Washington Redskins vs. New York Giants: Takeaways from Washington's 6-20 Loss
The only positives came from the defense. The unit's showing proved that talent has been wasted by poor coaching.
Unfortunately, any positives on that side of the ball were balanced out by a slew of negative takeaways from the performance of the offense.
They include a second porous showing by quarterback Kirk Cousins. There is also a growing trend of running back Alfred Morris putting the ball on the ground.
Here is the full list of takeaways from the final game of a forgettable campaign for the Redskins.
Kirk Cousins Is No Franchise Saviour
Throwing for nearly 400 yards against the Atlanta Falcons in Week 15 may have created the illusory assumption that Kirk Cousins is starter material.
That impression has since been wiped after two dismal showings from 2012's fourth-round pick. Cousins struggled somewhat last week against the Dallas Cowboys but was downright awful against the Giants.
What was so disappointing, was how the positive aspects of his game seemed to desert him. Cousins has looked good progressing through his reads and spreading the ball around.
Those are two qualities Robert Griffin III has yet to master. But Cousins could do neither against Big Blue.
His passes toward the sideline were simply dreadful. Cousins was also wayward on a number of throws over the middle.
Worst still, he seemed to lock on to receivers several times in the face of pressure. These are the kind of things that sent Griffin to the bench.
But this game provided conclusive proof that Griffin is still the best bet for the Redskins.
Ball Security Is Becoming a Major Issue for Alfred Morris
Alfred Morris is putting the ball on the ground too often. It has now become something that will earn him a reputation as a ball-carrier who can't be completely trusted.
Morris coughed it up against the Giants, and whenever he enters a pile, Redskins fans now have a right to be very nervous. Morris is a talented runner who draws a lot of hits and contact, but that is all the more reason to emphasize ball security.
Every opponent the Redskins face in 2014 will have noted Morris' troubles with the ball this season. The two-time 1,000-yard runner must make a commitment to remedying his issues in this area during the offseason.
Next Season's Offense Has to Spread the Ball Around More Often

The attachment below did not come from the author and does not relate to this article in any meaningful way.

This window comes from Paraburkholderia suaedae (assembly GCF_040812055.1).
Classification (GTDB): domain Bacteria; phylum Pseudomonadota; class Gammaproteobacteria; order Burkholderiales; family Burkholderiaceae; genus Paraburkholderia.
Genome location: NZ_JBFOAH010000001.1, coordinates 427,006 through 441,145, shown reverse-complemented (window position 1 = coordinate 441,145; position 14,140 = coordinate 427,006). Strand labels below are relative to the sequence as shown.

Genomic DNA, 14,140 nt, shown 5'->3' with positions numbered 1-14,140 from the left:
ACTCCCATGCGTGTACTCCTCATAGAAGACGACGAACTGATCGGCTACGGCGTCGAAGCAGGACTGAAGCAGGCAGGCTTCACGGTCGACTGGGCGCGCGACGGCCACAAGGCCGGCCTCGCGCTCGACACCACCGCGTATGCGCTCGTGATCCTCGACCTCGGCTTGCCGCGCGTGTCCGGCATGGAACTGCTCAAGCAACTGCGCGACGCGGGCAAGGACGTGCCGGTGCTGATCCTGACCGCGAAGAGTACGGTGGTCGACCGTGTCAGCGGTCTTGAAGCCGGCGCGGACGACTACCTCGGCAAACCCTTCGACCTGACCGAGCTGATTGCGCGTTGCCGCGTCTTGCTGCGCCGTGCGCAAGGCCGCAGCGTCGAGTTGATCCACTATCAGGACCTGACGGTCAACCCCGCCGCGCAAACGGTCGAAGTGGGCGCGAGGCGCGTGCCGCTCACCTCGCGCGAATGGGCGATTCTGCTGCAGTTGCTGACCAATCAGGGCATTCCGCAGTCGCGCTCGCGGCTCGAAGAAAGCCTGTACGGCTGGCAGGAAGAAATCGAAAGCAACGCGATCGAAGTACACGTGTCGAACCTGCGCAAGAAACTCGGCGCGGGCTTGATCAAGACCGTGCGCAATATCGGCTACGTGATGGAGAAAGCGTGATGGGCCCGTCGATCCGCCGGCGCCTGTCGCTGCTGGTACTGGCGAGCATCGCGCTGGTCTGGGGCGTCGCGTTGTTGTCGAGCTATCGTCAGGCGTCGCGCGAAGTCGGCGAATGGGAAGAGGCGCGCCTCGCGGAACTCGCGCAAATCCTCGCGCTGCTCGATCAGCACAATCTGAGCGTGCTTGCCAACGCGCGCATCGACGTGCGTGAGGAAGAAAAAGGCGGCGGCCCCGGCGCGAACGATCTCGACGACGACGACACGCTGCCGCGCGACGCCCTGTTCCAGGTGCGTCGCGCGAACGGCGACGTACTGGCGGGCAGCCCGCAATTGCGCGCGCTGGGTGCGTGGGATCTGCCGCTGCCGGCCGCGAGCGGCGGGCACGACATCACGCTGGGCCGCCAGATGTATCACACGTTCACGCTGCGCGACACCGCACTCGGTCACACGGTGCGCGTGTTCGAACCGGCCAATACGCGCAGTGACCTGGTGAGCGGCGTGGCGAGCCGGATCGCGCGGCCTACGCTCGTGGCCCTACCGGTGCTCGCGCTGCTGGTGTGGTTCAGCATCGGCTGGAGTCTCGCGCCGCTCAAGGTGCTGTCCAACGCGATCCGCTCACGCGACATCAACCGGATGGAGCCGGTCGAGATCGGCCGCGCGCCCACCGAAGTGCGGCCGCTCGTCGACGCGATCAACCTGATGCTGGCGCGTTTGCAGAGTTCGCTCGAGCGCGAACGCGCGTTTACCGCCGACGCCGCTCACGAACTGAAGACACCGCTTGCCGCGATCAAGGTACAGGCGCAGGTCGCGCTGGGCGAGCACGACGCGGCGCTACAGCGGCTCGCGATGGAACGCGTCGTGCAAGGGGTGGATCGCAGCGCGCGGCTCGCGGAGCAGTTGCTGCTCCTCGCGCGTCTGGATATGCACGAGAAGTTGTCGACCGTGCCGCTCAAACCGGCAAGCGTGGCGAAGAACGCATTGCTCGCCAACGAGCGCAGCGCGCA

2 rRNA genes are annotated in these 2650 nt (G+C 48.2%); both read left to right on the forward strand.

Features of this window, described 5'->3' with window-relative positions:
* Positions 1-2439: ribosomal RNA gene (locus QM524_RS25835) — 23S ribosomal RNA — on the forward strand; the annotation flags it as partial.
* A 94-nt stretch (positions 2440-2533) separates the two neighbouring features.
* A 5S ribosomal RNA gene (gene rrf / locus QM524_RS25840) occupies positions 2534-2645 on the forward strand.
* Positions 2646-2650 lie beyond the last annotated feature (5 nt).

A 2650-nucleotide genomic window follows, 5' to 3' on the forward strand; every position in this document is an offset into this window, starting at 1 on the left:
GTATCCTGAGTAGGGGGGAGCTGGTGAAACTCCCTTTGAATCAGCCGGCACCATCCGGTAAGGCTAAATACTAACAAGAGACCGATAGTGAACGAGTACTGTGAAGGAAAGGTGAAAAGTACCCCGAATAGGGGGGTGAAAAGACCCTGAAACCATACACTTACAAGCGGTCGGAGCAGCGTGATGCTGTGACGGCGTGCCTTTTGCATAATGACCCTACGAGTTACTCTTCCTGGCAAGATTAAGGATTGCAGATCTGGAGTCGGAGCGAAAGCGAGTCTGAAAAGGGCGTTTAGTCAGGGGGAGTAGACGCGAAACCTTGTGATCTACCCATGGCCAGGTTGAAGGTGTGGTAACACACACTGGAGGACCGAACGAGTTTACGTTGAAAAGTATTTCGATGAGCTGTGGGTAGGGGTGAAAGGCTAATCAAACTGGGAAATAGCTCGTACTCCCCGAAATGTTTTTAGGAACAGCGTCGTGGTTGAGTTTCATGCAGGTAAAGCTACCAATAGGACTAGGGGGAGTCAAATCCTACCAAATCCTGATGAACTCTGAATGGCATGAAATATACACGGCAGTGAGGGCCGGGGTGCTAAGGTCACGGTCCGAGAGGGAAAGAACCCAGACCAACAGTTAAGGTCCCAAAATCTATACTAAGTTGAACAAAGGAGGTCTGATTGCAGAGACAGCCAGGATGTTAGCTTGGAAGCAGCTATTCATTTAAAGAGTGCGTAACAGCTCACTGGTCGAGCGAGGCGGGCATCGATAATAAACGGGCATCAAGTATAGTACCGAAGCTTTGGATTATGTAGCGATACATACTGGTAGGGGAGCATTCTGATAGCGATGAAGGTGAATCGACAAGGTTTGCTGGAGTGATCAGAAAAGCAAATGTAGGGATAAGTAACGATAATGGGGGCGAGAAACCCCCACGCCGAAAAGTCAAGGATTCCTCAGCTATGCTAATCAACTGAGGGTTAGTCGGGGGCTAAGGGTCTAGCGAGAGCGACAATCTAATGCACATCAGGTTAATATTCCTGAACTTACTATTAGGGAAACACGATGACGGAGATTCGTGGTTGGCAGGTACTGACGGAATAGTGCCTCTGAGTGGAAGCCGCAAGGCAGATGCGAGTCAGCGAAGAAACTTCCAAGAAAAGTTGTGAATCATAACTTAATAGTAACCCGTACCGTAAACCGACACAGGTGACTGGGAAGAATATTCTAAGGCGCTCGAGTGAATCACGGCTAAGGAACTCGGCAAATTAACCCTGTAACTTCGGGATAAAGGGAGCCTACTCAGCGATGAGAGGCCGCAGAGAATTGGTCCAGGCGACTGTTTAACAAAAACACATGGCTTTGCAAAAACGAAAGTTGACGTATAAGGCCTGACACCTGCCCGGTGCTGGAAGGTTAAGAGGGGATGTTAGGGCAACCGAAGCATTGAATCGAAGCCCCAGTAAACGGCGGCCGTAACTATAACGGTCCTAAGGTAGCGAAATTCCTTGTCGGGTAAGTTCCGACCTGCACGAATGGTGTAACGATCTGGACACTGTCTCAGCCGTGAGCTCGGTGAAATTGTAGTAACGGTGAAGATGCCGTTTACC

Whoever runs this team and its offense in 2014 has to make more use of all available weapons. The final game of the season continued the trend of underusing several playmakers.
Running back Roy Helu Jr. had only three carries and two catches. That is simply not enough touches for the versatile speedster, but he wasn't the only one left out in the cold.
Despite being active, tight end Fred Davis didn't see a single pass come his way. Davis is an athletic, "move" player at his position but has been ignored by the coaches.
A new offense must be defined by the effort to get every talented body involved in creative ways.
The Offensive Line Needs More Power and Size Inside
Whether this team plays a zone-blocking scheme or not, its offensive line needs more size and power inside. The Redskins have been bullied physically along the interior all season.
Right guard Chris Chester again couldn't contain Justin Tuck's inside pressure. Chester, center Will Montgomery and left guard Kory Lichtensteiger were also pushed around in the running game.
Big Blue defensive tackles Linval Joseph and Cullen Jenkins toyed with this lightweight interior trio. The Redskins must find more imposing and dominant interior blockers, even if it means sacrificing mobility for size.
Talent Has Been Wasted on Defense
The Washington defense certainly isn't a dominant unit. But it is definitely better than its performances and numbers this season would suggest.
Simply put, talent has been wasted by indecisive and unimaginative coaching. Defensive coordinator Jim Haslett seemed unencumbered by those problems in Week 17. He unleashed a lot of different looks and pressures that stifled the Giants.